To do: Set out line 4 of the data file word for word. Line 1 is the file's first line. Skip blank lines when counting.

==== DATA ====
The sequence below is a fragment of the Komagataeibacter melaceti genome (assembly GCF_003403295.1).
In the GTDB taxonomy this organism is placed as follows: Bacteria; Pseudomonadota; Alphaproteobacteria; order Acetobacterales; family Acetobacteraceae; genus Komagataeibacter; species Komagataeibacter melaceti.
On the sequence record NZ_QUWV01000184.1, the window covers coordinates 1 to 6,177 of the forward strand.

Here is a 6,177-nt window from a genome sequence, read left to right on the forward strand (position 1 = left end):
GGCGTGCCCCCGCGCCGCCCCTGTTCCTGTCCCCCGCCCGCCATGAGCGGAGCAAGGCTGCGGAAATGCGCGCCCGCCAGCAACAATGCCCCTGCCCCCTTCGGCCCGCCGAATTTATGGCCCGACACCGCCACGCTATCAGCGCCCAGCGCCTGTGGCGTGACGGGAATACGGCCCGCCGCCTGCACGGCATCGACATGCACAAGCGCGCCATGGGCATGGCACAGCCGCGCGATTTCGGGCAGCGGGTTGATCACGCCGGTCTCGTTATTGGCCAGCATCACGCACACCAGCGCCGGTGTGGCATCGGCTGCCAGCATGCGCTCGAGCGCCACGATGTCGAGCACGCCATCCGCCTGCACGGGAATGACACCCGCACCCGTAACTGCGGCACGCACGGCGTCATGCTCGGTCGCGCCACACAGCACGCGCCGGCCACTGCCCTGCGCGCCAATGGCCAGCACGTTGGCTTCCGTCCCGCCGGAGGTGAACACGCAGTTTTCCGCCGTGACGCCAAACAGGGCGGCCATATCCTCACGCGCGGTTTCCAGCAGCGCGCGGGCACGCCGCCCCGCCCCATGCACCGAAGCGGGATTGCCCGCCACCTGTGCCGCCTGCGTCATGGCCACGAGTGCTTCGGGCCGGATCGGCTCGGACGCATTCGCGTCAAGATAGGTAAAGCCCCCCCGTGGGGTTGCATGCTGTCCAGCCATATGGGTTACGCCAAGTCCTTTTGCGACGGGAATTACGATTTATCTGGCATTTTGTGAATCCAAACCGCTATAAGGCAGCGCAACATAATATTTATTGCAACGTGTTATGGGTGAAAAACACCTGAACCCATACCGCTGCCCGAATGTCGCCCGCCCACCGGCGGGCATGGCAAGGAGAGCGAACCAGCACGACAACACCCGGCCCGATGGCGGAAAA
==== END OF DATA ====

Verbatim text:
Here is a 6,177-nt window from a genome sequence, read left to right on the forward strand (position 1 = left end):